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Judge rules in favor of N.O. council in records flap with Cantrell administration

“At the end of the day, it’s a ruling in our favor. But it shouldn’t have been this hard just to get public records,” said Council Member Helena Moreno.

NEW ORLEANS — The paper shuffling in a conference room at City Hall Wednesday afternoon was the behind-the-scenes work of a very public ongoing feud between City Council and the Mayor’s Office. 

The Selection Review Committee of four people unanimously chose DeLuca Advisory Services to oversee council’s Smart Cities investigation, the only law firm to submit a proposal for the job. 

Councilman Joe Giarrusso said hiring the outside firm will free up resources for other concerning city issues. 

“This is something we’re asking professionals to help us with. So this is not going away any time soon, but we’re going to let the professionals handle it,” said Giarrusso. 

The Smart Cities investigation is moving forward after Judge Sidney Cates ruled Wednesday that the Mayor’s Office can’t dodge a subpoena issued by Council early last month. 

The Council wants to know what the mayor’s staff knew about possible contract fixing in the defunct smart cities program. It’s subpoena, which was served May 10, asked for all documents, texts, emails, and contracts relating to the Smart Cities project and its vendors. 

The Mayor’s Office originally asked for an extension to May 31st, but then brought Council to court, saying the request was burdensome and the investigation was duplicative of a separate, but similar, investigation by the New Orleans Office of Inspector General.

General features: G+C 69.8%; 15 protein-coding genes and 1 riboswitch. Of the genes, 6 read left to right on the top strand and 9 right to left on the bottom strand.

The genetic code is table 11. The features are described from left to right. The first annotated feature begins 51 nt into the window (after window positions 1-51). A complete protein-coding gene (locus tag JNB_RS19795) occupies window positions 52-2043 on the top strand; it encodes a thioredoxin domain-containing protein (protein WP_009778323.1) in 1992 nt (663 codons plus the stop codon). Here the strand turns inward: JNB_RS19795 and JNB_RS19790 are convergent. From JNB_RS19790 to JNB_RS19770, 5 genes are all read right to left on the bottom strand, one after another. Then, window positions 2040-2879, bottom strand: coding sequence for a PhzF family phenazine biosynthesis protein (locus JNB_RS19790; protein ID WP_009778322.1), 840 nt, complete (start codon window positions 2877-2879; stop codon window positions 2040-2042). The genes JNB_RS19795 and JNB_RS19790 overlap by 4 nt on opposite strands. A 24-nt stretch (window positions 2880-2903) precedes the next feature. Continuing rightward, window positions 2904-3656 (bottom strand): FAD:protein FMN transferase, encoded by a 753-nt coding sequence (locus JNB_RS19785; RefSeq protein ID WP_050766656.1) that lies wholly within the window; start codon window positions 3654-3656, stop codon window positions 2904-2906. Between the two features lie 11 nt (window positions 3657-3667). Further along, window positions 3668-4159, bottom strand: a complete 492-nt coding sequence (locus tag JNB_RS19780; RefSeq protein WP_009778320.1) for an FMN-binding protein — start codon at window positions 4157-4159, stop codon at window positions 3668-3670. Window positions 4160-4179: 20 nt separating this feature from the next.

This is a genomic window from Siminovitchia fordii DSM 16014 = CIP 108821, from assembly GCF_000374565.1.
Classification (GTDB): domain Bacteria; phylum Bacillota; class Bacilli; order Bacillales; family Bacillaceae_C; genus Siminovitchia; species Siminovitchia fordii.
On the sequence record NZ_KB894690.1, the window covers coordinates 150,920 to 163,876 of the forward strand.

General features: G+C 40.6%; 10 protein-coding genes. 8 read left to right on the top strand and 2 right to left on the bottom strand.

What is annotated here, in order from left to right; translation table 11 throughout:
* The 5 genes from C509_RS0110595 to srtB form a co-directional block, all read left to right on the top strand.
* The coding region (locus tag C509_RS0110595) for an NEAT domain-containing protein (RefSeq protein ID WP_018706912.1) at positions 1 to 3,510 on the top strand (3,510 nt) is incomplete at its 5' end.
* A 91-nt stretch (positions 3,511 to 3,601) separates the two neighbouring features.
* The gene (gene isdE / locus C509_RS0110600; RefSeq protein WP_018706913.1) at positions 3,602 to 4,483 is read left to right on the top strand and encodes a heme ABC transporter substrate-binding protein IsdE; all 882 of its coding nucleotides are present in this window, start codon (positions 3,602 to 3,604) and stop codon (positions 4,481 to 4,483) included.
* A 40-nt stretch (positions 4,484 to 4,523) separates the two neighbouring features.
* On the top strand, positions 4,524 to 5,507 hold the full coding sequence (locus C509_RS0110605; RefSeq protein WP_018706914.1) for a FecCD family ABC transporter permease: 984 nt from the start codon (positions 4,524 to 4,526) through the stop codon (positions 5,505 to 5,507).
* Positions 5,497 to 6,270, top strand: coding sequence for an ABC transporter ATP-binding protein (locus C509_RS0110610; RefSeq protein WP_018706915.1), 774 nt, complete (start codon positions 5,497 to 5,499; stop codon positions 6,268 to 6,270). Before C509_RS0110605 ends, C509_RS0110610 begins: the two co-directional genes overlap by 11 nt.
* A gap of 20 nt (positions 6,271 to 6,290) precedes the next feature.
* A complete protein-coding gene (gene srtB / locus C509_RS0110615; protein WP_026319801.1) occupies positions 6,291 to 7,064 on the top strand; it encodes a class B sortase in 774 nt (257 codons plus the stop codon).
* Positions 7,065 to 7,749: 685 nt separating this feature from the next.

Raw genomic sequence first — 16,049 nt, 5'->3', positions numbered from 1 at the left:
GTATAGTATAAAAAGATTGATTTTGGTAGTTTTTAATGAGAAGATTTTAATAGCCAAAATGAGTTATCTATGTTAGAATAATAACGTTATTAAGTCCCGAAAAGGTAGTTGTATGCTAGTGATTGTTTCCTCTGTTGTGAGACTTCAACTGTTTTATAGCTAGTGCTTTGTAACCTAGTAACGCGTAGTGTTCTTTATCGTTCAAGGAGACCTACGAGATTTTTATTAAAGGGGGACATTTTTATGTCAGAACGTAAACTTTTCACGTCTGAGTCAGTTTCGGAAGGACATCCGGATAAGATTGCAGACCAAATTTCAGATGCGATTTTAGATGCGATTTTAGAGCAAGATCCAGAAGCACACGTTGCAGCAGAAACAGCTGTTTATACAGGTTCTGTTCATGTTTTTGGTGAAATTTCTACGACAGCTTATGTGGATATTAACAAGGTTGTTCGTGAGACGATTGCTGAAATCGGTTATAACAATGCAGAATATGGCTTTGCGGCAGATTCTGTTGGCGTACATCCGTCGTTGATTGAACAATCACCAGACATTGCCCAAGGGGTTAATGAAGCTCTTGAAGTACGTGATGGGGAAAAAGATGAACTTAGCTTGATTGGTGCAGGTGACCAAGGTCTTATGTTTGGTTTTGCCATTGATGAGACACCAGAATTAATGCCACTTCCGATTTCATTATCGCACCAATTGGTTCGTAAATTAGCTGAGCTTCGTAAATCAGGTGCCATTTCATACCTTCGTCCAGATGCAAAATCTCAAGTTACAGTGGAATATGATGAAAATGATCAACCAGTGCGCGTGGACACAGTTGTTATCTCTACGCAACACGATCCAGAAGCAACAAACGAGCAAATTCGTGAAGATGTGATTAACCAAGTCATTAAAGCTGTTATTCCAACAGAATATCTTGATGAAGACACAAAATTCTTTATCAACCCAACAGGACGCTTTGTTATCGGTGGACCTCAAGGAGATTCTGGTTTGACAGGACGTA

“You don’t ever want to be in litigation with the other side of the hall. But unfortunately that’s where we are right now. But at the end, I believe the truth always wins,” said Council President Helena Moreno. 

Last week, the Mayor’s Chief of Staff, Clifton Davis III, was granted a temporary restraining order against Council, as Council threatened to hold him in contempt for not fulfilling the subpoena request. 

That order expired Wednesday, when Judge Cates ruled that council is acting within its rights, and the Mayor’s Office should hand over the documents. 

“At the end of the day, it’s a ruling in our favor. But it shouldn’t have been this hard just to get public records,” said Moreno.

In response to the ruling, Gregory Joseph, Director of Communications at the Mayor’s Office wrote in a statement:

"Although Judge Sidney Cates’ ruling is regrettable, we respect the court's decision.”

"Our office will continue to fully cooperate with the Office of Inspector General’s inquiry and work with the City Council to satisfy their demands in a timely manner." 

Because the city has still not handed documents over, City Council plans to set forward a motion to hold David and Arthur Walton, Director of Intergovernmental Relations, in contempt.

All seven councilmembers co-authored the motion. They will ask the City Attorney to file those charges Thursday.  

RELATED: Clancy: 'Smart City' program doesn't look so smart anymore

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